Ty Templeton really should be allowed to write a “regular” bat book…one they excise the stench of Morrison that is.

Brian writes: “Reboots don’t apply (like Crisis on Infinite Earths and Flashpoint), but stuff like Zero Hour that made specifically targeted changes do. There’s a sizable difference between “everything starts from scratch” and “nothing’s changed…except this one thing.’ In fact, looking at my description of A&F, this fits pretty much exactly. Storyline abandoned? Check. Another story written to specifically overturn it (the key word is “specifically”)? Check.”

But “Zero Hour” was a reboot. The DC universe blanked out and was rebooted at the end with a fade to white and a new big bang.

Yeah, it seems like a sliding scale. At least based on what we’ve seen of the New 52 so far (which doesn’t really seem like they’ve even really figured a lot of it out yet), Flashpoint was only a partial reboot, more than Zero Hour but less than Crisis on Infinite Earths. In all of those cases, some stuff continued more or less as it was while other stuff started over or was scrapped entirely; it was just a question of how much stuff and how much these disparate elements clashed with each other.

FunkyGreenJerusalem

March 25, 2012 at 7:59 pm

wasn’t there also an implication in Jeph Loeb’s Superman/Batman that John “Metallo” Corben did the deed?

There was, but I don’t think it ever got past the implication stage.

I think it was revealed in story that it was just fake evidence planted to distract Batman.

Inevitably it will be revealed that it was actually Booster Gold who killed Batman’s parents–but he only did it to preserve the timeline, and felt really bad about it.

BATMAN #47 is a great, great Batman story. It might be in the Top 10 all-time. There is something poetic about the final fate of Joe Chill that I have never seen matched.

I get the whole “faceless criminal becomes all criminals” idea, but it is not as interesting as the story it superseded.

Clay Eichelberger

March 25, 2012 at 8:23 pm

It’s always bothered me, this idea that Batman can’t have caught his parents’ murder and avenged their deaths, because then he’d have no reason to keep on being Batman. As nutso as he’s gone, Frank Miller had at least one thing *absolutely* right when it came to the character: Batman isn’t in this to avenge Thomas and Martha Wayne. It’s nobler and better than that: Bruce Wayne is the Batman so that NO ONE ELSE ever has to go through what *he* went through. He’s the Batman so that no one else has to die. Vengeance is indiscriminate (just ask the Spectre, or the Punisher for that matter). Batman (when he’s written right) should be at least as much about compassion as he is about anger. Did the young Bruce Wayne want to find his parents’ killer? Absolutely. Is there ever any indication given that this is ALL he wants, or even the greater part of what he wants?? None.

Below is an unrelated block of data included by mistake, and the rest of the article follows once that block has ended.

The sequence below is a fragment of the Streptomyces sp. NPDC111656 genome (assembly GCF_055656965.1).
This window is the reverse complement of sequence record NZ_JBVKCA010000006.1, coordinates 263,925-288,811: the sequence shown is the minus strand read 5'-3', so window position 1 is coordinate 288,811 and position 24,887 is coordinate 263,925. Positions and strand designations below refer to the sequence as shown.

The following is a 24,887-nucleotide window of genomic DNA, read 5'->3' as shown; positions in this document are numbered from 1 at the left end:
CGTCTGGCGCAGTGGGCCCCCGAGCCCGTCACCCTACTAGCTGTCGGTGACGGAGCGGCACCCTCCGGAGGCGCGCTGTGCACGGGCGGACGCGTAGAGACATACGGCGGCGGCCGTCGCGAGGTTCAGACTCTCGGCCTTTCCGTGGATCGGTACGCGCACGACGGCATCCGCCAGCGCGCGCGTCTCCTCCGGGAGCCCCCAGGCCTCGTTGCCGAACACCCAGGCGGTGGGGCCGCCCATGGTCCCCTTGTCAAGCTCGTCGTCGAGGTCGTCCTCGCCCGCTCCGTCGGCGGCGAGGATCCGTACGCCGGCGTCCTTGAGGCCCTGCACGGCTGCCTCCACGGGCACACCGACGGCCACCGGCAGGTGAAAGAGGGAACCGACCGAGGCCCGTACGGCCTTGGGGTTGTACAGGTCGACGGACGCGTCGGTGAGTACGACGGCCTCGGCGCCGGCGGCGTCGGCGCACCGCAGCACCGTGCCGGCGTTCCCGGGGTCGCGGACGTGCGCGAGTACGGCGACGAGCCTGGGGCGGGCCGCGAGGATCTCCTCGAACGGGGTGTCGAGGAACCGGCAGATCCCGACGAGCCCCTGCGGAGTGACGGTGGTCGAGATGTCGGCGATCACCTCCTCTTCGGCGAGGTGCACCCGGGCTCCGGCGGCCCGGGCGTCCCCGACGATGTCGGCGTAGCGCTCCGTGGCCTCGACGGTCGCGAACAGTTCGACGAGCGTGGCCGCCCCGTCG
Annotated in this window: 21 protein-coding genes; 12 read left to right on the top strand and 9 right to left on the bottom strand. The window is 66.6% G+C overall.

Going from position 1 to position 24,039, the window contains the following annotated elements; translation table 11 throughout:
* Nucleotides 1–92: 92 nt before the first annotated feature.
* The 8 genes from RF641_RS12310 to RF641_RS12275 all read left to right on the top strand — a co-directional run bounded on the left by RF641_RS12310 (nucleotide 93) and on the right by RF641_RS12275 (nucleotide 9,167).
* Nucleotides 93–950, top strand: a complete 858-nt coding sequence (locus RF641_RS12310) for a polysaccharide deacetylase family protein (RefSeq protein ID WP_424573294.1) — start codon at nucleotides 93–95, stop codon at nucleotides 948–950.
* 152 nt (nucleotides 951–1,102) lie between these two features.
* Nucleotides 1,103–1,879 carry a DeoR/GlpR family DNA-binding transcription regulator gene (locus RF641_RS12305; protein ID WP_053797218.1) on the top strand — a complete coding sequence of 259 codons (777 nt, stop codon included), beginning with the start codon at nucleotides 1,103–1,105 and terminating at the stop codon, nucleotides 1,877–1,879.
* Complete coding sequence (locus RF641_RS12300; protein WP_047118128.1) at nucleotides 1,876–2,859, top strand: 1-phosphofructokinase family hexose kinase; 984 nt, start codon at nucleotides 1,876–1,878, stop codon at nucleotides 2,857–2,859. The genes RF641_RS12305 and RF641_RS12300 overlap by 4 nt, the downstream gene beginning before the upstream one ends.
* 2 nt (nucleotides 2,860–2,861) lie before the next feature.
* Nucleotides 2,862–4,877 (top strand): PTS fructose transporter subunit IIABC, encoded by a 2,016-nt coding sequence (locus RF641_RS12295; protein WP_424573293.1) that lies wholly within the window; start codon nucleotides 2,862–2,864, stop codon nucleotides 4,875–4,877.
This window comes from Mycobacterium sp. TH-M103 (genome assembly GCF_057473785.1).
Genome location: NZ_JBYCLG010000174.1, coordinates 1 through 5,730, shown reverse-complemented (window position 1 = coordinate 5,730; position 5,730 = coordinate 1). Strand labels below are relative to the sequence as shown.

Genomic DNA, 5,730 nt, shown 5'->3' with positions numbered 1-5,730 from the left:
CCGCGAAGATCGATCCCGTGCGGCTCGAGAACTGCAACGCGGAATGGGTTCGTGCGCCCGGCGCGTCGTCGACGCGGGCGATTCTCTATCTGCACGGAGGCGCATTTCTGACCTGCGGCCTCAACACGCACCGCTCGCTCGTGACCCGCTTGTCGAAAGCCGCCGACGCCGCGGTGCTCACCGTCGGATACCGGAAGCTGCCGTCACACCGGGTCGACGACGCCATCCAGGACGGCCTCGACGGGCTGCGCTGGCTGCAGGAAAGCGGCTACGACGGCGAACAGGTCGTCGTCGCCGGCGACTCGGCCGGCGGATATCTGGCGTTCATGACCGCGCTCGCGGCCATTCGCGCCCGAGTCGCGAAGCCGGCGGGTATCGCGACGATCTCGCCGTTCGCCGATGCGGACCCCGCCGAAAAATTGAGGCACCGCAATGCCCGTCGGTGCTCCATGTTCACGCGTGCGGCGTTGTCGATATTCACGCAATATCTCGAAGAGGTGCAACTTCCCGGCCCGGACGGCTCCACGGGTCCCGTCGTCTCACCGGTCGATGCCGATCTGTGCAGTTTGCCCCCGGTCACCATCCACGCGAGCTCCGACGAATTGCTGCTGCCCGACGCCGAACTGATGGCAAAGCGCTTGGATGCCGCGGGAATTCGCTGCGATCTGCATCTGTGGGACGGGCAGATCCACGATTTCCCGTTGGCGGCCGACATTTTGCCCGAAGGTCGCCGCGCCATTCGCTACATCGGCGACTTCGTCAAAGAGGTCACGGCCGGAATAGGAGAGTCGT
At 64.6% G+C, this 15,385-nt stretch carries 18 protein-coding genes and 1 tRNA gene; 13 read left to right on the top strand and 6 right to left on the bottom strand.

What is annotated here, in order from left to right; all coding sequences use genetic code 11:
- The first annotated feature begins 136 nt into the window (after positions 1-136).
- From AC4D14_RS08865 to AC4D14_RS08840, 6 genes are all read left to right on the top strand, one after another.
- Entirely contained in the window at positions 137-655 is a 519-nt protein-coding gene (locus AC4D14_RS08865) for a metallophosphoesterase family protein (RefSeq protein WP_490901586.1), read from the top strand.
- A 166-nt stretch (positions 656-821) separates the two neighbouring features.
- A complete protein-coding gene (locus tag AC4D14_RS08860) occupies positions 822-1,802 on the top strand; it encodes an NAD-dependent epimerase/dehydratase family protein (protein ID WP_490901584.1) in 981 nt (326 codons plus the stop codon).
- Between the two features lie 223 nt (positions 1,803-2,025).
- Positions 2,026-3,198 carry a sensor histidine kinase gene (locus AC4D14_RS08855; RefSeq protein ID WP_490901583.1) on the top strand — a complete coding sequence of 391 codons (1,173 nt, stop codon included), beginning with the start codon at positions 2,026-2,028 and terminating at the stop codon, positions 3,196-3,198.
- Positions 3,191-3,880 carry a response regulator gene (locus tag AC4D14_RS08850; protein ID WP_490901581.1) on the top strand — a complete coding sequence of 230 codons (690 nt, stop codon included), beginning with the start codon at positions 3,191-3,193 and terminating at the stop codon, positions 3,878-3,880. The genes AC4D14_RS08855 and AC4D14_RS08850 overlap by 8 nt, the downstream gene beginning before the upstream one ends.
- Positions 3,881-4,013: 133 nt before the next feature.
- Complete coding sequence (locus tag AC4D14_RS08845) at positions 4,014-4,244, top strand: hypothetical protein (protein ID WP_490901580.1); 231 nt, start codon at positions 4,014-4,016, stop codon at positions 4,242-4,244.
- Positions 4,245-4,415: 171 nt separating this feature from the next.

Scott Snyder’s a great Batman writer, one of the best the character has had since Steve Englehart and Denny O’Neil. But with all respect, I think he’s got this part wrong.

Ian – even the Official Handbook’s canonican status is sometimes questionable, or at least contradicts commonly-held ideas. For example, most Captain America fans believe that Cap is “peak human” and has no superhuman powers, but the Official Handbook says otherwise: according to that presumably canonical source, Cap has superhuman stamina and speed.

To be fair, even in Cap’s own book Brubaker occasionally shows him perform superhuman stunts, like that one WW2 flashback where Cap was tasked with delivering a message and did so running at clearly superhuman speed (not Flash-fast, but speeding-car-fast, which is still much more than “peak human”). So one could argue that Marvel’s actual stories portray at a Cap who’s more than just “peak human” – but most Cap fans seem to have a completely different take on it, for them the “peak human” thing is absolutely canonical period.

(I personally side with the Official Handbook and Brubaker on this one)

Lew Moxon can stay forgotten, as far as I’m concerned. Batman’s origin works better as a random act of violence, not as a murder-for-hire. And I’ll agree with Brian and the others who admire that Bill Finger scene; I think it’s my favorite in the “canon.”